This content is part of the Essential Guide: Antimalware tools and techniques security pros need right now
Problem solve Get help with specific problems with your technologies, process and projects.

Malware-free attacks: How can enterprises stop them?

New research shows that threat actors are "living off the land" and infiltrating corporate networks using malware-free attacks. Expert Nick Lewis explains how this is done.

Hackers are reportedly using little or no actual malware to infiltrate their victims' networks, yet much of traditional enterprise security software relies on detecting malicious code. What security controls should enterprises use to detect and defend against these "living off the land" malware-free attacks?

"Living off the land" is when an attacker uses the tools and credentials that exist on a system breach the network instead using malware, hence the term "malware-free" attack. It's important that the credentials or tools used to infiltrate an environment are already in existence on the system; installing new tools or creating new root and administrator accounts could bring attention from security administrators and prompt an investigation, thus putting the attack at higher risk of being detected. The attacker will use legitimate system management tools either built into the operating system or the existing third-party system management tool to access the systems. One of the other security controls attackers frequently bypass is single-factor username/password authentication. The attacker either captures the credential or uses a hash of the credential to then access other systems.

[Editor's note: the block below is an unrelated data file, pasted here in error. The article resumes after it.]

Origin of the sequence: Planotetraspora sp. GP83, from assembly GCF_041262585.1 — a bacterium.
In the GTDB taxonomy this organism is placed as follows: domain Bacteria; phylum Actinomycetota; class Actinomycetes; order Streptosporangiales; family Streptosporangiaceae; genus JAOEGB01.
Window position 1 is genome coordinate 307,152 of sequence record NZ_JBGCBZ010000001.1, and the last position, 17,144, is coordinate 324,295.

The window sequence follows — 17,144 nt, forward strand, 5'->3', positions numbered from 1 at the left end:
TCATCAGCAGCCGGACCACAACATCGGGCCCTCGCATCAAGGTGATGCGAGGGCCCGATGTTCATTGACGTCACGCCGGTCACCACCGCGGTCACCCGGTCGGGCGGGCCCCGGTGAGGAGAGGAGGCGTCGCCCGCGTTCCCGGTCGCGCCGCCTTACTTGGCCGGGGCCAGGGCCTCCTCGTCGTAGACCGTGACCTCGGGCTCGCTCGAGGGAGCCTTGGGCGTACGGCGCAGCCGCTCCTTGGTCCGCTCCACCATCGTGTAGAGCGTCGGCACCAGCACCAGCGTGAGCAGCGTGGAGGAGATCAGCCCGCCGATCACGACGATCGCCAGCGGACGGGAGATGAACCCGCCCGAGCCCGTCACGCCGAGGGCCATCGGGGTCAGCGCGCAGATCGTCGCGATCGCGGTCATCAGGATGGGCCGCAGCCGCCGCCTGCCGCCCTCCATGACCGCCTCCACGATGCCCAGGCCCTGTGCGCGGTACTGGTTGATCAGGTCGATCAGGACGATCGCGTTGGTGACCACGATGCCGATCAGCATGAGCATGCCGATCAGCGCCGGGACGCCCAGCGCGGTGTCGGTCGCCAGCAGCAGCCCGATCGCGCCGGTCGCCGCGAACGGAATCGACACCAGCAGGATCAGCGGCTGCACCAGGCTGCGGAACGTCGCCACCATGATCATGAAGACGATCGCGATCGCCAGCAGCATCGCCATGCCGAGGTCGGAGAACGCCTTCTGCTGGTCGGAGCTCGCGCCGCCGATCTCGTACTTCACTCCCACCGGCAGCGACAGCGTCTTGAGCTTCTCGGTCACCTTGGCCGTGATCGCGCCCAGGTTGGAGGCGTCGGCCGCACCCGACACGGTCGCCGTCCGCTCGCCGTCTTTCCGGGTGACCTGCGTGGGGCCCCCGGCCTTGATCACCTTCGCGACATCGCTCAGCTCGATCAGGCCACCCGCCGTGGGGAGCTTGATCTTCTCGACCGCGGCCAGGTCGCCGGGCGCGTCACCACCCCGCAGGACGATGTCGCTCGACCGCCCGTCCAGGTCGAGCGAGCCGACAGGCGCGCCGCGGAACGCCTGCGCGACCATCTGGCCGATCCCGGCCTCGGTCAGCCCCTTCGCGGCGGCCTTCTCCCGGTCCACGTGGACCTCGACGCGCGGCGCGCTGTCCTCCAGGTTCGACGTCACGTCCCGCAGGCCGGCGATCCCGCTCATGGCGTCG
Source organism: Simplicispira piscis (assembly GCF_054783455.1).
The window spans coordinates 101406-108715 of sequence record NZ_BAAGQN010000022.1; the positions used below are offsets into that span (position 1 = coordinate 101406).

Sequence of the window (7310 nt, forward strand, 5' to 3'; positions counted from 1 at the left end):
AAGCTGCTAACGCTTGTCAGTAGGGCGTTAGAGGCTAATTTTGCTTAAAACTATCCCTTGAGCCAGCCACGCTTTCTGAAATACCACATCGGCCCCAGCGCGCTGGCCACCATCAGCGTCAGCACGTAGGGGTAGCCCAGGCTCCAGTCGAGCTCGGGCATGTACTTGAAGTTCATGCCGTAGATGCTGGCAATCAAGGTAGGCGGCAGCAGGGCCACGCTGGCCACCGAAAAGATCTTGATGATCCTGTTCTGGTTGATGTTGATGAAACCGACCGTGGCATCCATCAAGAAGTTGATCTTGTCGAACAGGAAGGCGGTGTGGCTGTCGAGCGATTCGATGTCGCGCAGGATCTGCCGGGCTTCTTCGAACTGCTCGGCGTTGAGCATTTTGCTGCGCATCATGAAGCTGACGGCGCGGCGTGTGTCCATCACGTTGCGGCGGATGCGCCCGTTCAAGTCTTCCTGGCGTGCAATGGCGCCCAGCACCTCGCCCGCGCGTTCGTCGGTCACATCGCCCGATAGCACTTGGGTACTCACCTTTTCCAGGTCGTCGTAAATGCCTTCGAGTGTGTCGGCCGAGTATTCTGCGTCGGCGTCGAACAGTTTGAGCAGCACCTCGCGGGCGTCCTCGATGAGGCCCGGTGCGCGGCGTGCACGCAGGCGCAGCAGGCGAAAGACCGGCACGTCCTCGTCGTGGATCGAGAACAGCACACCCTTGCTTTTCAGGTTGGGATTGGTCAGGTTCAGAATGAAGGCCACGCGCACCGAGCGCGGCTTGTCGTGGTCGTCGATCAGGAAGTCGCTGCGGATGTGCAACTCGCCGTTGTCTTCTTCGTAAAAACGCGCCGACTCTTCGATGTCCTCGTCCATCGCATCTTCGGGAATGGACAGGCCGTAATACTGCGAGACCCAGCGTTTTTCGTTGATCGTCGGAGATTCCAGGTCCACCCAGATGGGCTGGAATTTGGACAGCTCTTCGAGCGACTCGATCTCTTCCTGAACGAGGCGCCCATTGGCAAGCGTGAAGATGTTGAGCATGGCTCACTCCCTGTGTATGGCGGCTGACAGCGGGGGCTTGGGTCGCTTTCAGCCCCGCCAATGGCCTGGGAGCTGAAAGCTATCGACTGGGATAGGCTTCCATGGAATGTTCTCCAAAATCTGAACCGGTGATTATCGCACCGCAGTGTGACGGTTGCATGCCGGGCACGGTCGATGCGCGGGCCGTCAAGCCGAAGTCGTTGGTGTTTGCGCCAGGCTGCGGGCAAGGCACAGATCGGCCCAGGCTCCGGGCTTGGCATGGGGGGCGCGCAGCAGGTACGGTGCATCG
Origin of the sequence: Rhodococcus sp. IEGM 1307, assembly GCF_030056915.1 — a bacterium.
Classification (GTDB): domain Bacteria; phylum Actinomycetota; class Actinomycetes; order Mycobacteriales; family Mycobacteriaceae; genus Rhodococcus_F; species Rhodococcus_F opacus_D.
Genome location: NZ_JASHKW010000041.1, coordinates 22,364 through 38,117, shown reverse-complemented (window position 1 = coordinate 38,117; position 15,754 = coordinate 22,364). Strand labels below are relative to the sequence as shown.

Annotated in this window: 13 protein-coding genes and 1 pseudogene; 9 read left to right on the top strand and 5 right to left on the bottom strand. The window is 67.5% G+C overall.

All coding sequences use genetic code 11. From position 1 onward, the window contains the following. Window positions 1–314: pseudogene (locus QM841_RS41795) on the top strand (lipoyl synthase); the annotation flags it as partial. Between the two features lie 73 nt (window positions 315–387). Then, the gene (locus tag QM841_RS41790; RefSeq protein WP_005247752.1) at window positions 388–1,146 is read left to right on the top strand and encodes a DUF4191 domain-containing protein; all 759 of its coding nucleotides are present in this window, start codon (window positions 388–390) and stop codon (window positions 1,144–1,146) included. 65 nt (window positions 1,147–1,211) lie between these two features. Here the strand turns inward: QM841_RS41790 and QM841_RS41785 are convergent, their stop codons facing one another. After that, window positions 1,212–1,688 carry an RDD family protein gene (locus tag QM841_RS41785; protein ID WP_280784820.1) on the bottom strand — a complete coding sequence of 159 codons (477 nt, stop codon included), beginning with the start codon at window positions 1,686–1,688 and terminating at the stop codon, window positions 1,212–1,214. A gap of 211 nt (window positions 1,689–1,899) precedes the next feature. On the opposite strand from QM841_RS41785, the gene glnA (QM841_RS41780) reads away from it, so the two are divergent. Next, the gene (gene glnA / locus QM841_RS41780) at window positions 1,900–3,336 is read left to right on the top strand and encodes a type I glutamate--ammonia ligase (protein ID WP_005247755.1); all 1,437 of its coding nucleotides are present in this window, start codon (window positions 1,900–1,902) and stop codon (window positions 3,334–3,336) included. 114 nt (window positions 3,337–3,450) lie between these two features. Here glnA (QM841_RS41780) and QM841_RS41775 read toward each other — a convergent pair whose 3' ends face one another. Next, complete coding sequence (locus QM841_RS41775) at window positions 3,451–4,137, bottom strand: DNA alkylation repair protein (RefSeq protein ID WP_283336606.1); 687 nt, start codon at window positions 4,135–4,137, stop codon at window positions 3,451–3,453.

Dell SecureWorks issued a media alert about more attackers "living off the land," to bring more attention to how enterprises need to protect themselves. Detecting and defending against these types of malware-free attacks requires more than just using traditional antimalware tools and firewalls. The company's recommendations are basic cybersecurity hygiene, but on a large scale can still be difficult to perform. Potentially the easiest security control to adopt is Dell SecureWorks' first recommendation: implementing two-factor authentication. This can drastically reduce an attacker's capability to compromise credentials for use in the malware-free attack. A harder security control that can also detect these and many other types of attacks is monitoring the endpoint on the network and host-based activities. Monitoring the endpoint devices will help security teams detect any suspicious behavior, such as spike in file downloads, that may indicate a user's credentials have been comprised.

Next Steps

Find out how hackers are using fileless malware to attack enterprises

Learn why account credentials are a weak spot for cloud services

Read about how embedded documents pose security risks

This was last published in March 2016

Dig Deeper on Hacker tools and techniques: Underground hacking sites